An Ode To Marvel's Man-Thing, Werewolf By Night's Breakout Character

If you haven't seen "Werewolf By Night," there are major spoilers for the special ahead!

Marvel's "Werewolf By Night" is exciting for a multitude of reasons. It's a fun directorial debut from an expert film composer Michael Giacchino, adopting the aesthetics and paying tribute to 1940s creature features, and calling back to the tradition of Marvel Cinematic Universe one-shots. Dubbed a "Marvel Studios' Special Presentation," it sets up a format of shorter one-off stories in the mold of an hour-long TV special.

If "Werewolf by Night" is a good example of what they're aiming to do with the format, it might lead to more exciting genre and stylistic experiments in the MCU down the line. The story follows an unlikely werewolf hero, Jack Russell (Gael García Bernal), and his infiltration of a cabal of monster hunters and their deadly competition to decide the rightful heir of a powerful relic, the Bloodstone. Jack however, has his own motive — to rescue his captured friend, Man-Thing (Carey Jones) from the Bloodstone Manor.

There's a lot to love about the Halloween special, but the introduction of Man-Thing into the MCU is truly the best part. This horrific-looking swamp monster actually is a gentle giant, who possibly might hold the key to Phase 4 & 5's mystery box. We could gush about Man-Thing for a full article, and that's exactly what we're doing here.

Man-Thing's origin involves a tragic and isolating transformation

When Jack first explains to Elsa (Laura Donnelly) how to communicate with Man-Thing, he warns her that in order to establish herself as a non-threat, she needs to refer to him by his real name, Ted. While it might seem like a quirky little joke at first, it's actually a nod to Man-Thing's comic book origins.

Like most Marvel heroes and villains, Man-Thing's form was born from an accidental transformation. First introduced as Theodore "Ted" Sallis in "Savage Tales #1," he was a biochemist who was tasked to replicate the super-soldier serum that created Captain America. His assignment, "Project Gladiator" saw him in a mysterious swamp in the Florida Everglades, where the habitat's mystical properties fused with the serum and caused Ted to transform into a new composition of the swamp's plant life, becoming the green creature known as Man-Thing (not to be confused with DC's Swamp Thing)!

Though it's very easy to be frightened by his Cthulhu-esque tendrils, his piercing red eyes, or his ability to disintegrate his enemies, his clear, trustworthy bond with Jack makes it clear that Ted is a sentient, sympathetic creature that has been othered by his appearance. When Jack and Ted first interact together in the special, it's coming from a place of genuine warmth and respect, an immediate contrast to the cold viciousness of the cabal. It's a quick and compelling way to establish the solidarity these two characters have as "monsters," but it also justifies the classic horror style of direction made in this special; connecting Jack and Ted to a cinematic legacy of misunderstood monsters.

Man-Thing is one of Marvel's best special effect achievements so far

However, what truly sells Ted as a standout character throughout "Werewolf By Night” is the fact that there's a physicality to his screen presence. The special breaks away from the MCU's usual habits of over-relying on CG (worsened by poor working conditions of an unionized VFX industry), by returning to classic filmmaking tricks. There are real sets, thoughtful usage of lighting and space, and the "Man-Thing” we see in the special is built off of a combination of an on-set animatronic, a giant suit worn by Carey Jones for reference, and a mixture of practical and computer effects.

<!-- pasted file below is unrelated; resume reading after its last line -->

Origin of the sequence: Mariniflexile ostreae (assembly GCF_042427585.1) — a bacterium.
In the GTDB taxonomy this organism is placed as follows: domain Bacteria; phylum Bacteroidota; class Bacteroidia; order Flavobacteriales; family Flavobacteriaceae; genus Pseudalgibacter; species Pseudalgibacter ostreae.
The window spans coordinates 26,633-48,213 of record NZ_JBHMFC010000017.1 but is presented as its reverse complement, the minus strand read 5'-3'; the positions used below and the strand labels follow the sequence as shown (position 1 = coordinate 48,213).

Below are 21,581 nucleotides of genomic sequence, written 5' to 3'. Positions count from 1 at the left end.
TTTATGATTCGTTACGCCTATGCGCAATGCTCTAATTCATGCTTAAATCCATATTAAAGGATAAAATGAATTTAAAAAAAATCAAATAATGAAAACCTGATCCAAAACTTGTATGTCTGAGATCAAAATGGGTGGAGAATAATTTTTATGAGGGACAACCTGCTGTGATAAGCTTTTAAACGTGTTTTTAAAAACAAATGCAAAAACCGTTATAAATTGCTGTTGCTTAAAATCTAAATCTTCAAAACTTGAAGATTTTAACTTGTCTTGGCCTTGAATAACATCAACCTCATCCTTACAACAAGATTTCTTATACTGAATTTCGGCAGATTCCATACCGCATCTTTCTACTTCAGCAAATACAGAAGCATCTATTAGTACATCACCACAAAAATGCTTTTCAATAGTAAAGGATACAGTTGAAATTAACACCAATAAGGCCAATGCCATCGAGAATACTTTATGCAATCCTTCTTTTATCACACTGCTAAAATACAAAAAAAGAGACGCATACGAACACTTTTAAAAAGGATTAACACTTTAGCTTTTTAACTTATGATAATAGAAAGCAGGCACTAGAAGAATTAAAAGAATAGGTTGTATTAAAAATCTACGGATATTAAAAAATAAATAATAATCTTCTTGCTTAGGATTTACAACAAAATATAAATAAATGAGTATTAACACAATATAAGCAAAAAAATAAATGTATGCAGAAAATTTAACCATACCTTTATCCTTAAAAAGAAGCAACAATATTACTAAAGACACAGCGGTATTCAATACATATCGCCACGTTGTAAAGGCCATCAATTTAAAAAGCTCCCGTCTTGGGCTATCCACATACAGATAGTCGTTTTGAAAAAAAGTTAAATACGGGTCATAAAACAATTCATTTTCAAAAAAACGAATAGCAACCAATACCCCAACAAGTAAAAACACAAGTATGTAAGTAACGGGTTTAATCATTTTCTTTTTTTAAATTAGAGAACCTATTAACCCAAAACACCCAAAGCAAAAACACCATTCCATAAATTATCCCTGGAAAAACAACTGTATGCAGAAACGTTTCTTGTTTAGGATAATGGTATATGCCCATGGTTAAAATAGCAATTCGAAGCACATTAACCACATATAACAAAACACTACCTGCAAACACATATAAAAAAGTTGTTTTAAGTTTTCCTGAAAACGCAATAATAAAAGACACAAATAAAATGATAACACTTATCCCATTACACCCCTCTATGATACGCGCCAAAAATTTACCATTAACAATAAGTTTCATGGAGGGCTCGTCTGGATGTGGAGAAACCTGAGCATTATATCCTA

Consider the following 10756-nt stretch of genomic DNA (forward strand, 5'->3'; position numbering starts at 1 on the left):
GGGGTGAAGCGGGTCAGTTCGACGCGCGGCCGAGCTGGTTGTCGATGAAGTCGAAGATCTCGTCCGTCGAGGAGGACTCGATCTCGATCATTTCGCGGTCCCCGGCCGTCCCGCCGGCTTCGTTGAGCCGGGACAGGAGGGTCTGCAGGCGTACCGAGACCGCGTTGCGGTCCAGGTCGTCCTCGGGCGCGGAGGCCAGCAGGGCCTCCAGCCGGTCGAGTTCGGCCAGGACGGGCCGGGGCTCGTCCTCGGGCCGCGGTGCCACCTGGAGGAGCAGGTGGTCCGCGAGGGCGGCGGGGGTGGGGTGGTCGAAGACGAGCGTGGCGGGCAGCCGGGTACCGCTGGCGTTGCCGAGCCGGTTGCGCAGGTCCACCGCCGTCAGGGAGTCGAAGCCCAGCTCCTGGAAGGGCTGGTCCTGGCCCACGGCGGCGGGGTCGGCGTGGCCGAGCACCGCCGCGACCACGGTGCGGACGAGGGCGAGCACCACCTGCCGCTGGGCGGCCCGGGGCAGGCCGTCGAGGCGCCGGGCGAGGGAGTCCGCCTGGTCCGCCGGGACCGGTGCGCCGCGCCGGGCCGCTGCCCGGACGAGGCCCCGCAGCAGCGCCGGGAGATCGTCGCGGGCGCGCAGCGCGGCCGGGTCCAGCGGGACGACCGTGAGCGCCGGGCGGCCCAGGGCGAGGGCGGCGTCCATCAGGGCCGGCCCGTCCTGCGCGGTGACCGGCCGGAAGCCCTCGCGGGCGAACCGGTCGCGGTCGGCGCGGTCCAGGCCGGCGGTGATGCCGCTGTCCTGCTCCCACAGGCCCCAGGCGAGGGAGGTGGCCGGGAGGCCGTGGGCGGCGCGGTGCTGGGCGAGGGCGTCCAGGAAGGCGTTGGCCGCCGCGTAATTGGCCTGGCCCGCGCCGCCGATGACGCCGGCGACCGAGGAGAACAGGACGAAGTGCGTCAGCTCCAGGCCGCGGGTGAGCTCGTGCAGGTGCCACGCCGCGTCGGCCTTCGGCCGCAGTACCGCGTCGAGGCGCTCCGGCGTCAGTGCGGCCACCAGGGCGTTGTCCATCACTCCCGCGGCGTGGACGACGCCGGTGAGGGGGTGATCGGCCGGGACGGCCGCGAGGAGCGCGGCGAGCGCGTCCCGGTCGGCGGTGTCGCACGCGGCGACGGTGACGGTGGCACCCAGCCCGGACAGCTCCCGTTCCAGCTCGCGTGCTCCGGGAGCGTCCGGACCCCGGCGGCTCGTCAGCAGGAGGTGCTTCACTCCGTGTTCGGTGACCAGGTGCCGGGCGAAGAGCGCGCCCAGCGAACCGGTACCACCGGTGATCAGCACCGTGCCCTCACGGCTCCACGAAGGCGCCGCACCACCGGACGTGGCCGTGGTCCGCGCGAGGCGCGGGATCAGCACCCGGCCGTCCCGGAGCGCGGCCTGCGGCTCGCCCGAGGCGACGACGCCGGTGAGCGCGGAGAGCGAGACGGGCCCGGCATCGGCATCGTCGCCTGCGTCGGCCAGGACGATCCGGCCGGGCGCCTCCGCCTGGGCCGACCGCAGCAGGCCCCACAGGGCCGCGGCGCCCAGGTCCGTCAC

With the relatively lower budget for all the Disney+ MCU projects, it's a gift that Ted looks incredibly convincing. When the special eventually lights itself into full color and the dawn sun rises, Ted watches over Jack as he recovers from his climactic werewolf transformation. Shot in the woods in natural light, this is one moment where the craftsmanship in bringing Ted to life especially shows.

The green of Ted's plant body is perfectly lit, feeling naturally placed with the muted morning tone. García-Bernal looks directly into his eyes while conversing over coffee, clearly reacting to the creature in a way actors in other MCU projects often struggle with due to the lack of a physical element on set. It makes Ted feel real but also gives him an adorable, friendly charm.

Man-Thing might hold the key to the future of The Multiverse Saga

"Werewolf By Night" feels mostly disconnected from the rest of the MCU, though Kevin Feige stresses that this one-off story will eventually have importance in one way or another. If that's true, then one can be certain that if any character from this special holds the keys to potential universe expansion, it would be Ted.

The mystical swamp in the Florida Everglades that mutated with Ted's serum and created his Man-Thing form was actually powered by its connection to the "Nexus of All Realities," a pathway that bends all space and time. It is an infinitely powerful doorway to any reality, and as we know now, Phase Four, Five, and Six are all part of Feige's ultimate connective plan, The Multiverse Saga. From what we've seen of Ted in this special, we can't glean too much evidence that his MCU origin is the same as his comic origin, and Feige loves to throw us curve balls every so often, but if he takes that route to connect the multiverse threads back to Ted, the foundation is at least there.

Whatever the plan is, it would be a shame to rob us of more Man-Thing. There is a deserved space in our hearts for creatures shaped like a Lovecraftian horror with the personality of a loveable, loyal friend. We'll go out to sushi with him any day.